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I've been trying to figure this out for weeks and have found no real solutions. I discovered one workaround but I find it very annoying.

The images load blurry on my Galaxy S3's default browser but in chrome & firefox they load perfect without the workaround. The images are 2x already for high DPI screens so that's not the issue.

The work around is placing any text in the a link. I put "."

<a href="#">.</a>

and making the font size very small.

#closeButton a{
float:left;
display:block;
position:fixed;
top:9px;
left:10px;
width:46px;
height:44px;
background:url(../img/camera/closeX@2x.png) 0 0 no-repeat;  
background-size:46px 90px;
text-align:center;
font-size:1px;
color:#FFF;
}
#closeButton a:active{
background-position:0 -45px;    
}

<span id="closeButton"><a ontouchstart="" href="vibes.html"></a></span>

Screenshot without workaround: http://igor2.com/blurry/no-text.png

Screenshot with workaround: http://igor2.com/blurry/with-text.png

Any help would be appreciated! I've been pulling my hair out trying to figure this out. There has to be a solution since facebook mobile and other mobile pages load nice crisp images/icons. Thank you!

share|improve this question
    
It has something to do with "float" because when I remove the floats the images load crisp. – Igor May 1 '13 at 3:34
2  
So I figured it out. My solution was switching from "fixed" to "absolute" positioning. It renders perfectly on s3's default browser now. I guess there is some kind of bug with fixed positions on the default browser :/ – Igor May 1 '13 at 4:10
2  
Truthfully, fixed or absolute positioning should be avoided for mobile viewing. In alot of mobile devices, fixed positioning isn't even supported. – Xarcell May 4 '13 at 20:01
    
You should note that facebook uses absolute positioning instead of fixed :-) I guess they had the same issues too. – Timo Jan 7 '14 at 10:18

I had the same problem and found out that the cause of the issue is position:fixed and z-index on the default Android web browser (not Chrome!).

After removing these css attributes, all my images became very crisp and clear.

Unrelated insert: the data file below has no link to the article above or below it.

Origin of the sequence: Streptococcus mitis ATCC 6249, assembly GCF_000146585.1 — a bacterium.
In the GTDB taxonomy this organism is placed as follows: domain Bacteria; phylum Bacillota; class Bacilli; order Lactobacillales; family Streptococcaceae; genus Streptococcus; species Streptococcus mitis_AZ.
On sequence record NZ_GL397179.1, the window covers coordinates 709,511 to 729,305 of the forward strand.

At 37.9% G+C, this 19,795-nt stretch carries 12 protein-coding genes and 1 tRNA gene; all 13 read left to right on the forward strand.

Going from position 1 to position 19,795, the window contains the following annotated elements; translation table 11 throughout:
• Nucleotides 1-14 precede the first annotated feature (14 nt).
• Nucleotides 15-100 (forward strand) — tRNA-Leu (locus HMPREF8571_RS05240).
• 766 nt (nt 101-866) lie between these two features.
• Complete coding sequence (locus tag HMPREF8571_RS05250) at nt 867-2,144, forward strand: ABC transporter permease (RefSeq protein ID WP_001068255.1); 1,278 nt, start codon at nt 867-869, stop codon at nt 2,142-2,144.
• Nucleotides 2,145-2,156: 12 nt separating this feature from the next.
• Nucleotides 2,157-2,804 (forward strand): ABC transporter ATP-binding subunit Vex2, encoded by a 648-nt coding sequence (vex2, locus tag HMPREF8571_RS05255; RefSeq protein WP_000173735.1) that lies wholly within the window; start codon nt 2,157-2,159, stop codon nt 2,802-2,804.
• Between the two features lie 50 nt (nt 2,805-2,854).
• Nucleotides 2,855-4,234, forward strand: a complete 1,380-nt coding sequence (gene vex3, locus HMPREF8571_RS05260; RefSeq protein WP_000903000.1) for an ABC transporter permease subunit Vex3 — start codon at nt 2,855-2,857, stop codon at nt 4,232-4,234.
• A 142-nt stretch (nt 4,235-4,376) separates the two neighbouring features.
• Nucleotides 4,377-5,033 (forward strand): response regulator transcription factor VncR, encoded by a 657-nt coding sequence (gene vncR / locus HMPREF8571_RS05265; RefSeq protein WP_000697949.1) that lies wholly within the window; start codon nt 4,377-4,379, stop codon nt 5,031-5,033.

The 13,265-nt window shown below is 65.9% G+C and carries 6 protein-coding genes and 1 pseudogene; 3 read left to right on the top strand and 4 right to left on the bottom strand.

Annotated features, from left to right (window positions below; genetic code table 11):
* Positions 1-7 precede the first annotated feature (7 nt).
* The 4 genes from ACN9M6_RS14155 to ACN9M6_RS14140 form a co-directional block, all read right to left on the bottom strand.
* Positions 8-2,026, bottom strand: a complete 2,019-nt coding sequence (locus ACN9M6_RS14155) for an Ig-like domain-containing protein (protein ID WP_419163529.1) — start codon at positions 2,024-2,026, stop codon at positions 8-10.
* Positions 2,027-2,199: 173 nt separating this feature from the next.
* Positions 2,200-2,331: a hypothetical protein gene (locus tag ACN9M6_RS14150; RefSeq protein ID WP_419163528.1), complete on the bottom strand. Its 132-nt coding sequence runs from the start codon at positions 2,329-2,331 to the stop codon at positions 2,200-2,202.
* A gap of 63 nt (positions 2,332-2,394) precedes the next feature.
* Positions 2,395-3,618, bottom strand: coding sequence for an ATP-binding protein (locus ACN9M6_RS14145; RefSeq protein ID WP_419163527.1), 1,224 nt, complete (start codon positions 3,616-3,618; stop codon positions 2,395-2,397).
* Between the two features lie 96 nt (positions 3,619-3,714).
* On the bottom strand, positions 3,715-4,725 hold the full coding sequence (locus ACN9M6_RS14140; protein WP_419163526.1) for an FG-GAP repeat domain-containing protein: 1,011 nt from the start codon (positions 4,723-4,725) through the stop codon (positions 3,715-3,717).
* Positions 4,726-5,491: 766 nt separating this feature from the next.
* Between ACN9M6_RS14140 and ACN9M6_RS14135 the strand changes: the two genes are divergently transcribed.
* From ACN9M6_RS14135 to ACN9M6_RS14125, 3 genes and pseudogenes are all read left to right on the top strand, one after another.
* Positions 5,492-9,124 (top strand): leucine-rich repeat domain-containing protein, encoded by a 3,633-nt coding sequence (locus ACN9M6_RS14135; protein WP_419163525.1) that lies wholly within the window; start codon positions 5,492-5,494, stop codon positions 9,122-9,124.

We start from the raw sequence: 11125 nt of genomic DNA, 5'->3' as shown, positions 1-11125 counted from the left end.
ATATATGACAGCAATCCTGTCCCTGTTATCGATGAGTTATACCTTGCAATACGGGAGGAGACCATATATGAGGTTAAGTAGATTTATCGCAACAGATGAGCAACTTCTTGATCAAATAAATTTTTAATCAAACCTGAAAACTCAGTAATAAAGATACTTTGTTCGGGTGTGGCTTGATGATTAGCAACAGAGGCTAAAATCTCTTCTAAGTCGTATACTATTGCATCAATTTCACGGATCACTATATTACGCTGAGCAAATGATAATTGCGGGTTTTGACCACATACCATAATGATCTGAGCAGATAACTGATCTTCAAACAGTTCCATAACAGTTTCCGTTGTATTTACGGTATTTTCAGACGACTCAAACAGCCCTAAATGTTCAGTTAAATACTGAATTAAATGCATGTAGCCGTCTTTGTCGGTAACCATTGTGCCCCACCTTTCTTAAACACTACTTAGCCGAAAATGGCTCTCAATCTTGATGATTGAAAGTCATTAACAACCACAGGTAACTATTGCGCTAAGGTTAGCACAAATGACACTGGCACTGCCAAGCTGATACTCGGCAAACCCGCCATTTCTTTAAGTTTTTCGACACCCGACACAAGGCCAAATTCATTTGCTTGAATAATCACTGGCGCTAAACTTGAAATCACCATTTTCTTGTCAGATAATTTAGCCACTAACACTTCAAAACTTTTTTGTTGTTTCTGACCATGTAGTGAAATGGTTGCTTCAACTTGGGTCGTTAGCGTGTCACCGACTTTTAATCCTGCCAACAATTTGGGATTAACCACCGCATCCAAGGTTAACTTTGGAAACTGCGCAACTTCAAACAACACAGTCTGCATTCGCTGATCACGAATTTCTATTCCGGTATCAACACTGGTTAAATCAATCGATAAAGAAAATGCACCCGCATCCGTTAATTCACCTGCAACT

From my experience, position:fixed is a no-go for mobile, especially on Android and older iOS versions. The only mobile os I know that can handle position:fixed well is iOS6 and later versions.


Update: So far the only fix that I know of is to simply avoid combining position:fixed and z-index. Sometimes just getting rid of z-index does the trick or don't use position:fixed at all on iOS and Android. It's not a good practice on mobile anyway. Besides that you can only pray that Chrome will replace Android Stock Browser as the default browser in the future as fast as possible on most Android devices.

share|improve this answer
    
aaah....yes that was also the issue for me. Position:fixed was teh culprit – John Jun 27 '13 at 5:04

I notice from your screenshots that you're currently testing this over your 4G (ie: mobile connection).

Have you tried repeating the tests over wifi instead? You need to ensure you don't pull cache when comparing so it's also worth dropping your browser into private browsing/incognito mode - this will force it to grab fresh assets from the host rather than using internally-cached assets (much easier than wiping your browser cache every time).

The reason I mention the device internet connection is that I came across a really similar issue last year and, after much hunting, came to the realisation that it was the network's proxy compressing the images prior to delivery to save on bandwidth.

I might be way off the mark but it's certainly something you should check so that you can at least cross that possibility off your list.

If it does turn out to be the case, tere's a really interesting discussion on the whole thing: http://blog.sebcante.com/2012/01/prevent-image-compression-from-3g.html

The bad news is that mobile networks don't always pay attention to no-cache http headers.

The three most simple options available are:

  • serve your images via https - the network won't cache encrypted traffic;
  • serve your images via different http port;
  • use data-url to embed the images in-line (although there are browser-support implications at that point).

Finally, there is a partial-workaround in the htaccess file of the HTML5 boilerplate which go some way to mitigating these effects. In the htaccess file:

# ----------------------------------------------------------------------
# Prevent mobile network providers from modifying your site
# ----------------------------------------------------------------------

# The following header prevents modification of your code over 3G on some
# European providers.
# This is the official 'bypass' suggested by O2 in the UK.

<IfModule mod_headers.c>
Header set Cache-Control "no-transform"
</IfModule>

This works with the couple of the UK networks I've tested, but your results may vary..

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